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P.S. If you like this post you might like my DIY Coaching for Creatives Email Sessions. It’s 4 emails x 4 weeks (16 emails total) for just $40. Complete with worksheets, exercises, mantras, meditations, and to-dos for time management, decision-making, and strategies for living more of what you love – in work and life. You can learn more about what you’ll get and purchase anytime here.

BraidDIYCoaching_BlogAd

Also, our Braid ECourse, Dream Customer Catching: Embrace Your Expertise and Attract What You Track is now open for registration and will be in-session March 21 – March 30. And Kathleen readers can take this course for $50 by using the discount code ANDKATHLEEN50 when you register.
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40 Days

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The last six weeks have felt a little dark. Probably because I literally spend a lot of time awake in the dark, sitting in the middle of my bed, in the middle of the night, nursing and rocking Fox. Plus, this winter has been especially cold… and dark. Then there was the witching hour business which sent me to an emotionally dark place that I wanted to curl up and hibernate in. But I’m beginning to see the light. Unfortunately, it’s not a flood light coming to the rescue (we still have our days… and nights). No… it’s more like a slow dawn, before the sun makes its debut, where the sky transitions from black to dark navy to a desaturated royal blue and then to a lighter cool blue that perfectly matches my baby’s eyes.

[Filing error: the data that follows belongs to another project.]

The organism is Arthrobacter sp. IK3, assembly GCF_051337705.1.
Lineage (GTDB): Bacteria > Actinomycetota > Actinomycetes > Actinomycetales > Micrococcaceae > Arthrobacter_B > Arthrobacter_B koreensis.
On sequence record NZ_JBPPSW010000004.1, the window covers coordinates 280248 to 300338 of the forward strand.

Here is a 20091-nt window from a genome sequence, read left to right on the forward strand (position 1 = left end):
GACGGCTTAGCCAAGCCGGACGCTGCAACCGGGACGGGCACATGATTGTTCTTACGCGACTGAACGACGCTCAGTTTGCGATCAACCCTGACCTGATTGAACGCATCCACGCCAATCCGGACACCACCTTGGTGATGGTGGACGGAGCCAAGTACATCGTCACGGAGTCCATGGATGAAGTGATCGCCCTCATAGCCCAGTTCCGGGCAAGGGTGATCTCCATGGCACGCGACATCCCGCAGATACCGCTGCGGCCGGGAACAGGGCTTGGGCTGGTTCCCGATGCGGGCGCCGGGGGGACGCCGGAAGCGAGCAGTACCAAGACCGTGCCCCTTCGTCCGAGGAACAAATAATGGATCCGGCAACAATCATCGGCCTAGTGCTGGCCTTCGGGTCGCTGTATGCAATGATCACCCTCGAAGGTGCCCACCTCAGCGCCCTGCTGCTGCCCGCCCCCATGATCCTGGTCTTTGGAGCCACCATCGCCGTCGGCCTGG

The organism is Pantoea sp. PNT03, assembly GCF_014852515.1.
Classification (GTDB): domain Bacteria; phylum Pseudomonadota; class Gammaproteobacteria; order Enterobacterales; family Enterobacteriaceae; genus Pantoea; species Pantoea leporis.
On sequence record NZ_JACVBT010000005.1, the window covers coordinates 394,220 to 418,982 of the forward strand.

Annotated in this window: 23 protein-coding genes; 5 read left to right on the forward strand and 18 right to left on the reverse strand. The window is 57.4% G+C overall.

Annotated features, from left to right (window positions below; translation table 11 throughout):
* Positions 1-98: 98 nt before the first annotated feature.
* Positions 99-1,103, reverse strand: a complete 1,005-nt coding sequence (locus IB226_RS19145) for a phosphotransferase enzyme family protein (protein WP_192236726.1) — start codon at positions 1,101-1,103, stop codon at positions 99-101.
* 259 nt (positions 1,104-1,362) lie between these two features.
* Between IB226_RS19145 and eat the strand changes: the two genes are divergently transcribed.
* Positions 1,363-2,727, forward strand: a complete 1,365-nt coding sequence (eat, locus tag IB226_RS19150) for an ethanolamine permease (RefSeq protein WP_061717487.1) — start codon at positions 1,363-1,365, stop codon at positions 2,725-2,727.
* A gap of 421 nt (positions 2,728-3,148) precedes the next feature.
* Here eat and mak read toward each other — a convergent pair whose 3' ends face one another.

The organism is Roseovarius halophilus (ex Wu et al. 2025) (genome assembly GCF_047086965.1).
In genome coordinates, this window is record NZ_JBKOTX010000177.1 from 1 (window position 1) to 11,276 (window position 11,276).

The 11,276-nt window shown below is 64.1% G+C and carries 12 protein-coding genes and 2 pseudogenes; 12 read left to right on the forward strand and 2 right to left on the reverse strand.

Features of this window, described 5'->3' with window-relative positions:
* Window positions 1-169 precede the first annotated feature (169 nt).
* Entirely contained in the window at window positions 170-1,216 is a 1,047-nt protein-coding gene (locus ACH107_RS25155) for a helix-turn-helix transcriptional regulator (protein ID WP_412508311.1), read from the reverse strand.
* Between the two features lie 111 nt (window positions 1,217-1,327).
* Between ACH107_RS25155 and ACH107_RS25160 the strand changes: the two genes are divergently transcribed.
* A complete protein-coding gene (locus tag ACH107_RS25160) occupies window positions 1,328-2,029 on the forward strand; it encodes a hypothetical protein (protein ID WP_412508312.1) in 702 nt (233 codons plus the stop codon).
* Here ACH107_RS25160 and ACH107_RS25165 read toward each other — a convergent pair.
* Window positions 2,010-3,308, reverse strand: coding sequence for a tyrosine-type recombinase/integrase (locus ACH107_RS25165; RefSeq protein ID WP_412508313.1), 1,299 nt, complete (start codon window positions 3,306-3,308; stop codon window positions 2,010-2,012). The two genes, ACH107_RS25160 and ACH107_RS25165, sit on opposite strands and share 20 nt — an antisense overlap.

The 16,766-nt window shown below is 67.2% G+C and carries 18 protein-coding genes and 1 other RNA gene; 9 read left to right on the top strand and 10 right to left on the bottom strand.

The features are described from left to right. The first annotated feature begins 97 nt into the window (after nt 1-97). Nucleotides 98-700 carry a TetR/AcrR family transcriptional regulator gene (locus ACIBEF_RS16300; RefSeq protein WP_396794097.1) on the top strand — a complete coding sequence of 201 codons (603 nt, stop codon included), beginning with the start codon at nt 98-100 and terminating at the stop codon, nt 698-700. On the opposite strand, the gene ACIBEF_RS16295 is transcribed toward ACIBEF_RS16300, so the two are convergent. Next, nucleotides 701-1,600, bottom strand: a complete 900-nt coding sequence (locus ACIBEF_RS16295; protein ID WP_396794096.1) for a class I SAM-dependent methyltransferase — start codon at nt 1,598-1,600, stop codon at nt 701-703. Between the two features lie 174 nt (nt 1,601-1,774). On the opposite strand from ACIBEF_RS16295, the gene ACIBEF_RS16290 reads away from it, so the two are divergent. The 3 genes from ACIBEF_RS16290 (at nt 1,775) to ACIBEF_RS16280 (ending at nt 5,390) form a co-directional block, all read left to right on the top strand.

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My friend and Braid Method client Betina Wills of This Land Yoga just launched 40 Days of Intention at her studio (perfect timing for me to pick up my post-baby practice again). In her blog post she shared this Arabic proverb:

 To understand a people you must live among them for 40 days.

When I read this it dawned on me that it took right at 40 days, just under 6 weeks, to start to settle in with Fox. To not only feel like I am just beginning to understand this little baby, but also myself as “mom”. It took 40 dark nights to begin to see the emerging light of day. I don’t necessarily believe I was put on earth to be a mom – but every day since Fox was born it becomes more and more clear that no one belongs here with me more than him.

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I want to thank all of you for all your support on my witching hour post (I’m happy to report that things are much much better). Everyone likes to talk about mommy wars and being criticized for parenting choices but I’m feeling like I have quite the supportive tribe of moms and non-moms alike (here and over on Instagram). I never intended on becoming a “mommy blogger” but because of the tremendous amount of feedback and conversation happening here I’m going to continue to post weekly about becoming a new mom. And honestly, it’s where I’m at right now. I am very much a mom. Next week, my last week of maternity leave, I’ll be posting about childcare choices. I can’t wait to hear what you all have to say.